Carroll County Illinois
Biographies

Willard Wicks

Willard Wicks, a noted agriculturist of Mt. Carroll Township and the most successful nurseryman in this region of the country lives on his beautiful homestead adjoining the Carroll County Agricultural Society's grounds, about one mile from the city of Mt. Carroll. His father, Gershom Orvis Wicks, was a native of Vermont, and his mother, nee Maranda Dodge, was born in the State of New York. In this latter State they were married and settled first on a farm in Antwerp, Jefferson Co., N. Y. They made a number of removals, however, during their lifetime and cleared up several farms, selling each one at an advance. The mother died in 1832, and the father was again married, his second wife being Phebe Waters. In 1844 the father removed to Illinois, went to California in 1851, and died in San Jose in that state, in 1882. Of his first marriage there were three children, of whom our subject is the eldest, and of his second union there were four.

Our subject was born in a log hotel, Bentley's Four-Corners, at Antwerp, Jefferson Co., N. Y., Jan. 26, 1827, and remained with his father until he was of age. He received such an education as the public schools of Jefferson County of that day offered to the young, but the facilities for acquiring anything like a thorough education were rather limited. When of age he began life on his own account, and for six years worked out on varous farms by the month.

December 15, 1855, Mr. Wicks was united in marriage with Mr. Philaura Mark, nee Willis, who was born in Vermont, Aug. 4, 1828, and is a daughter of Nathan and Philaura (Tubbs) Willis. Her father left his home in the Green Mountain State when Mrs. Wicks was about two years of age, and coming to what was then considered the West, settled for a time in Ohio, and in 1834 the mother died htere. In 1837 the father removed with his family to Cass County, Ill., and in 1840 came to Carroll County. Here they were pioneers, and became well known throughout this neighborhood, the father continuing to make this his home until life's labors with him were finished. He was called to his final rest Dec. 26, 1879.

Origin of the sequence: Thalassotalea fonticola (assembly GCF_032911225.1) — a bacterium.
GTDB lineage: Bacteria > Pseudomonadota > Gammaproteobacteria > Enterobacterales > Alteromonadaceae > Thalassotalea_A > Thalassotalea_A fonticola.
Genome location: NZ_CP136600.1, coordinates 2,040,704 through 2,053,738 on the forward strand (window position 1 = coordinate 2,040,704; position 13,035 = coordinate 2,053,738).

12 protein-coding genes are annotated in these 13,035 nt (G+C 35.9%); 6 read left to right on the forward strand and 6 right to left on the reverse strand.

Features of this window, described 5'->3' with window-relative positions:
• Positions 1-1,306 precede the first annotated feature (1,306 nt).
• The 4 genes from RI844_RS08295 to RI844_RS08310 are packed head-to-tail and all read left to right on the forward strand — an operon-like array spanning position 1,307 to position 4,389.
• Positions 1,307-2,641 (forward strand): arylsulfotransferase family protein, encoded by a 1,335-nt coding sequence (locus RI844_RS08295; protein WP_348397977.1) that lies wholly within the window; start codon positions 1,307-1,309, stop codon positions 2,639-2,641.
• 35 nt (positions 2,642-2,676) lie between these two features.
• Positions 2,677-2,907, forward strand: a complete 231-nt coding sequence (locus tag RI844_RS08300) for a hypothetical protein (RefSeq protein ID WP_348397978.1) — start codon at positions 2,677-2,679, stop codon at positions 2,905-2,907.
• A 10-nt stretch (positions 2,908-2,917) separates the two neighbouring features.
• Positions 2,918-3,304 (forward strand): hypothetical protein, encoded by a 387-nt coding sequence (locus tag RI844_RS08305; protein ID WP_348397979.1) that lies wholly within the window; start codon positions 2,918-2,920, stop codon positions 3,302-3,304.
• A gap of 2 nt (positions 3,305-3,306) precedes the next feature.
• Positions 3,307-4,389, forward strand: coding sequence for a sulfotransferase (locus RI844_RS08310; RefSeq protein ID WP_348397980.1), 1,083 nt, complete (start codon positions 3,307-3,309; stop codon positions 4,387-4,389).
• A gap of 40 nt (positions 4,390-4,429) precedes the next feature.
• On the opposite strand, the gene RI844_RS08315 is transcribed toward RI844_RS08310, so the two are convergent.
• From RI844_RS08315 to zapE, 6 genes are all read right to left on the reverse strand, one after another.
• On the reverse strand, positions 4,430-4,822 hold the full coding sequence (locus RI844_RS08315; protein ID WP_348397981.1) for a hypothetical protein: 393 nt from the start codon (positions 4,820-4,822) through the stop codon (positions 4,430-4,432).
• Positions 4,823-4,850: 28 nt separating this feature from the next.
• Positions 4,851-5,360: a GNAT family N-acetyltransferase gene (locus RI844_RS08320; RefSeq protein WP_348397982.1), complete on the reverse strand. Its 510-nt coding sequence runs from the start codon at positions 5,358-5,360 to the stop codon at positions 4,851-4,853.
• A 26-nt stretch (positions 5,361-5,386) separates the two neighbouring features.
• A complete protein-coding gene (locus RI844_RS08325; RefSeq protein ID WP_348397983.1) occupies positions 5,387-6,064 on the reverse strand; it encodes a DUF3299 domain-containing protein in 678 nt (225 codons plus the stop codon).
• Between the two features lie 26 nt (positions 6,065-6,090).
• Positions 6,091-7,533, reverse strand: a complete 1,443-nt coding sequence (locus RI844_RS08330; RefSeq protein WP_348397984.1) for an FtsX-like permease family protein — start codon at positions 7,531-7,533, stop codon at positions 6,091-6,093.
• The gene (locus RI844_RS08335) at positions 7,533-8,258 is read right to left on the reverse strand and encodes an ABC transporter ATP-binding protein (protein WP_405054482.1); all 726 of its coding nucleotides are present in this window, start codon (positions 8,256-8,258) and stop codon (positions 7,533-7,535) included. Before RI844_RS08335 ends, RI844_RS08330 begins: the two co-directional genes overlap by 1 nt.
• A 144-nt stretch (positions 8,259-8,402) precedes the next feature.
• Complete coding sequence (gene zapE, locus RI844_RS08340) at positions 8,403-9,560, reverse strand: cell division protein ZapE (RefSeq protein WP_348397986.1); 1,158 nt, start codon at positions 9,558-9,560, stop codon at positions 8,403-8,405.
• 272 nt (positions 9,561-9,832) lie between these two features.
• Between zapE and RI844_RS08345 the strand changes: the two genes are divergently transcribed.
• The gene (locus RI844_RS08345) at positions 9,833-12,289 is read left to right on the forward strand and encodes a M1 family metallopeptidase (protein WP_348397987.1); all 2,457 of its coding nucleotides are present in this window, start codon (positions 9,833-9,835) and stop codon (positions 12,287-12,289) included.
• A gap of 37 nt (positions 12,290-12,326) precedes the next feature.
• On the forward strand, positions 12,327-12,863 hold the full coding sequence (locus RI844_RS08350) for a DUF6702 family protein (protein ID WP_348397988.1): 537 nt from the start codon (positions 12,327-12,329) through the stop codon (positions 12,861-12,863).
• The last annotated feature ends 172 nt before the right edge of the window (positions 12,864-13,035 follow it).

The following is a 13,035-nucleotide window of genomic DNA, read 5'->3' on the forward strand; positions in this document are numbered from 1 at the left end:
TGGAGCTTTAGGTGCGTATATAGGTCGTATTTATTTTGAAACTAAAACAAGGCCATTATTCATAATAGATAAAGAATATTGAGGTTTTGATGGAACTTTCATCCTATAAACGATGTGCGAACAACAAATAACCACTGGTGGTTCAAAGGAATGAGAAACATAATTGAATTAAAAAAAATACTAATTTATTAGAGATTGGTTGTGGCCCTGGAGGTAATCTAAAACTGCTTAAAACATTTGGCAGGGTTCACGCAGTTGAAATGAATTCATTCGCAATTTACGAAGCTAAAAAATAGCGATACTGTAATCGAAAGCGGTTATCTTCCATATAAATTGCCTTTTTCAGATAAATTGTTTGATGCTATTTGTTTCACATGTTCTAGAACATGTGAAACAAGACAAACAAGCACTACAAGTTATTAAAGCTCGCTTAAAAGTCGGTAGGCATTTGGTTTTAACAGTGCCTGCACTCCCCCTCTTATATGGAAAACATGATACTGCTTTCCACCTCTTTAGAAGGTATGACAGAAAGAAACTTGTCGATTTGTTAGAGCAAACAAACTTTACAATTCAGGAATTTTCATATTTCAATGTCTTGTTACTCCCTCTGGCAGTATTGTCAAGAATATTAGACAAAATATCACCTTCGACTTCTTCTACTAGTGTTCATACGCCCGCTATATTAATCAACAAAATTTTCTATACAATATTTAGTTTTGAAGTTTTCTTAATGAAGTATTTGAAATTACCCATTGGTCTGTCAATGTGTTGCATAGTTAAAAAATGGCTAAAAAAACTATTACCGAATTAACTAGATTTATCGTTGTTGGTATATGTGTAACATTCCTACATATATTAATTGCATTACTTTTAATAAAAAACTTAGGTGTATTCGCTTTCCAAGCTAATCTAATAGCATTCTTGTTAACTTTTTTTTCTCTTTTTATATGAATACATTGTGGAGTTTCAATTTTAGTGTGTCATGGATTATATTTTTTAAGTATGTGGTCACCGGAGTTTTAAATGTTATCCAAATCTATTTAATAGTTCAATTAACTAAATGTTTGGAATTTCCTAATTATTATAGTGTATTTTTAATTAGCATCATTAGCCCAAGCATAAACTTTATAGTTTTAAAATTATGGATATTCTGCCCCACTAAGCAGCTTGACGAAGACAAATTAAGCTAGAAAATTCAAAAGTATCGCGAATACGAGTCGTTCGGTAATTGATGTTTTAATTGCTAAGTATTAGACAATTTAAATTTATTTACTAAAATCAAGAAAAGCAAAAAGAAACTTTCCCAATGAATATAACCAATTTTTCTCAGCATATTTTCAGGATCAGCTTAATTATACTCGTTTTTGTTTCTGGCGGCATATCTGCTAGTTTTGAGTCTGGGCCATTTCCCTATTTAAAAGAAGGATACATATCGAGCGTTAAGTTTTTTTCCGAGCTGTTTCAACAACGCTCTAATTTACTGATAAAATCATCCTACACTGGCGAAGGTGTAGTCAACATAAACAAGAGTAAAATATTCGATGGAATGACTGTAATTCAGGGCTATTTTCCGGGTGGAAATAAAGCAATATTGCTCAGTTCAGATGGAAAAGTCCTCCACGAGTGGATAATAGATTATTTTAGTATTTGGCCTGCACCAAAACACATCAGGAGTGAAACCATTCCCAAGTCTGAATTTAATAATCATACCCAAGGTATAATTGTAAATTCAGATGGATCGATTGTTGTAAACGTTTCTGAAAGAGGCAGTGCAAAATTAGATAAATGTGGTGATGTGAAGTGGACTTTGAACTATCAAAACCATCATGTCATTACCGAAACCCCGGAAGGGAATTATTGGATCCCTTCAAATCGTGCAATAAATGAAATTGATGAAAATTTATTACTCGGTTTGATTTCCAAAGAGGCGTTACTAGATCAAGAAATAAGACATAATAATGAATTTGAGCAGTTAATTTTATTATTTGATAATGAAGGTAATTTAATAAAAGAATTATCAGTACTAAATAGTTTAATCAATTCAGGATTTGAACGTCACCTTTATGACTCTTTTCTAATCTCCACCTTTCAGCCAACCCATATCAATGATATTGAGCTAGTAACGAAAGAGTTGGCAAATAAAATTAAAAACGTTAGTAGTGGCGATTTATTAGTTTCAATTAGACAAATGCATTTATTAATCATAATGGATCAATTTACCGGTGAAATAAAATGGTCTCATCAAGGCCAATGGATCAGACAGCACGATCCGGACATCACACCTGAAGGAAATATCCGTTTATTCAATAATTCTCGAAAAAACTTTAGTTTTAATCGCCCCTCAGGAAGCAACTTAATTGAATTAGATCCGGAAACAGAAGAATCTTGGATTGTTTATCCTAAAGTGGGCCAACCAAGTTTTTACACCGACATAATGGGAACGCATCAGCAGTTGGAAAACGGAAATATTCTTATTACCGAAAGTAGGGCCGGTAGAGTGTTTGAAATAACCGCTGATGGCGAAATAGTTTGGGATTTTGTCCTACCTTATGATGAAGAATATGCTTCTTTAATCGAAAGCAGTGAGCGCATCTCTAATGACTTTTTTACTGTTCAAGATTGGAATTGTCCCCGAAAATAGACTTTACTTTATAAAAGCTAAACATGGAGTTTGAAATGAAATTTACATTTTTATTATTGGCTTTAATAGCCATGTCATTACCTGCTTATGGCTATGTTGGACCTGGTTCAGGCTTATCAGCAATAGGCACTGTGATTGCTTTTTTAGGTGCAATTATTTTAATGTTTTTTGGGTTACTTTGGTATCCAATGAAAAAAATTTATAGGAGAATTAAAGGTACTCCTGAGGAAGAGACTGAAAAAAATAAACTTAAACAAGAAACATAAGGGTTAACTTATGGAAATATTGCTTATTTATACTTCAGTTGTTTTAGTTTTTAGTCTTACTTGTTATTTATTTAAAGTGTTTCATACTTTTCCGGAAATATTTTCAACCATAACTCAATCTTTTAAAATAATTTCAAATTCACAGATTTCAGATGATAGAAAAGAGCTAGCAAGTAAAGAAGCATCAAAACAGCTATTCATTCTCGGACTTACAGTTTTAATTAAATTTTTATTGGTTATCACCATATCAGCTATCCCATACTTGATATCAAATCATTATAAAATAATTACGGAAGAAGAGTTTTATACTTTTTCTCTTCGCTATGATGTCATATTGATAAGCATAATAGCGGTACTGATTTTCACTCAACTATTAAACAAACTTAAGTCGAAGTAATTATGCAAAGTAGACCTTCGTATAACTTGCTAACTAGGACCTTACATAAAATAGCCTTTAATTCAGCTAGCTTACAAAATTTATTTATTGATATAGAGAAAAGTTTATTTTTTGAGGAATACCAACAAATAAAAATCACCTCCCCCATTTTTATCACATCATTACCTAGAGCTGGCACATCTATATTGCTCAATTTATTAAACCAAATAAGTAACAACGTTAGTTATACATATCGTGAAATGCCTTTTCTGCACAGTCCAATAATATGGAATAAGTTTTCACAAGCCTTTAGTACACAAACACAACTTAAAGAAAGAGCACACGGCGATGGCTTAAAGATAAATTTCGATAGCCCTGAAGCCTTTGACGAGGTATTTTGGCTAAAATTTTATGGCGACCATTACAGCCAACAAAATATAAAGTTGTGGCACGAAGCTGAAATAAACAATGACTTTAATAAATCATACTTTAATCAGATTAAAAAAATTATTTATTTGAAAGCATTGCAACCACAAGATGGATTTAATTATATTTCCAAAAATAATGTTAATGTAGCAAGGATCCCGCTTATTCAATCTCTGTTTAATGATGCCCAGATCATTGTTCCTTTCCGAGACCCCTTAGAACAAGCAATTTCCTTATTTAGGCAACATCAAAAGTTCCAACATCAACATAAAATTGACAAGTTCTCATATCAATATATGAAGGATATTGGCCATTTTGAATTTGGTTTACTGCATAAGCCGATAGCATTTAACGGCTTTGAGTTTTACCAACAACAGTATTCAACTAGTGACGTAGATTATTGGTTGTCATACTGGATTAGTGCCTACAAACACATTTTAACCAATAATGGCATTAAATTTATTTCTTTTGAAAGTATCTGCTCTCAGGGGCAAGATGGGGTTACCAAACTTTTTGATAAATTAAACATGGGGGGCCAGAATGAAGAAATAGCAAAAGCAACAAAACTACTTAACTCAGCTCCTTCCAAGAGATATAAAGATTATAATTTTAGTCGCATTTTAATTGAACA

After their marriage Mr. and Mrs. Wicks settled in Carroll County, where they engaged in farming for ten years. Possessing a taste for horticulture and arboriculture, our subject devoted much attention to these interesting departments of farm life, and finally engaged in the nursery business, in which he has developed great skill, and has become very successful. His place is noted far and near for its beauty, and for the elegant specimens of trees and plants with which it is surrounded. Sixteen acres of ground are handsomely laid out and decorated with twelve different varieties of evergreens, forming a combination rarely seen in the Western country, the contrast in their shapes and in the tints of their foliage making a beautiful display. A large number of evergreen hedges, trimmed in the most artistic style, are a noted feature of his place, and the beautiful avenue running through the evergreen plantation is the great attraction to all visitors, and is known as the "Lovers' Retreat." A lane connected with the two main roads passing by his place is beautified by an attractive rustic rail-fence which is of his own design and construction, and which it is needless to say is greatly admired. On this place he has three very desirable building sites not yet occupied, which he has surrounded by wind-breaks. The entire grounds are laid out in the most artistic style of landscape gardening, and the fruits from his orchard and vineyard have attracted much attention. As an evidence of the interest he takes in his profession, and the knowledge he is known to possess of all its details, he was invited by the State Horticultural Association to read before them an essay on "Landscape Gardening" which was received with great interest, and was ordered printed. Our subject is also the owner of some property in Iowa near Spirit Lake.

Mr. and Mrs. Wicks have but one child--Martha, now the wife of Lyman Wood of Woodland Township, who has two children--Eugene WIllard and Philaura. Mrs. Wicks is a member of the Disciples Church. Our subject is well known in the county, but has taken but little part in its public affairs so far as holding office, which he has constantly avoided. He has been a life-long temperance man in the broadest acceptation of the word, not only avoiding the use of intoxicating liquors, but abstaining also from tobacco, coffee, tea and all other stimulants. For many years he has been a member of the Temperance League, and of the Prohibition Club, and at the last Presidental election voted for Gen. Fisk. He is a health reformer in the extreme, and has taken no medicine in over thirty years, and to this fact and his temperate habits he attributes his unusually good health.

Portrait & Biographical Pg. 897

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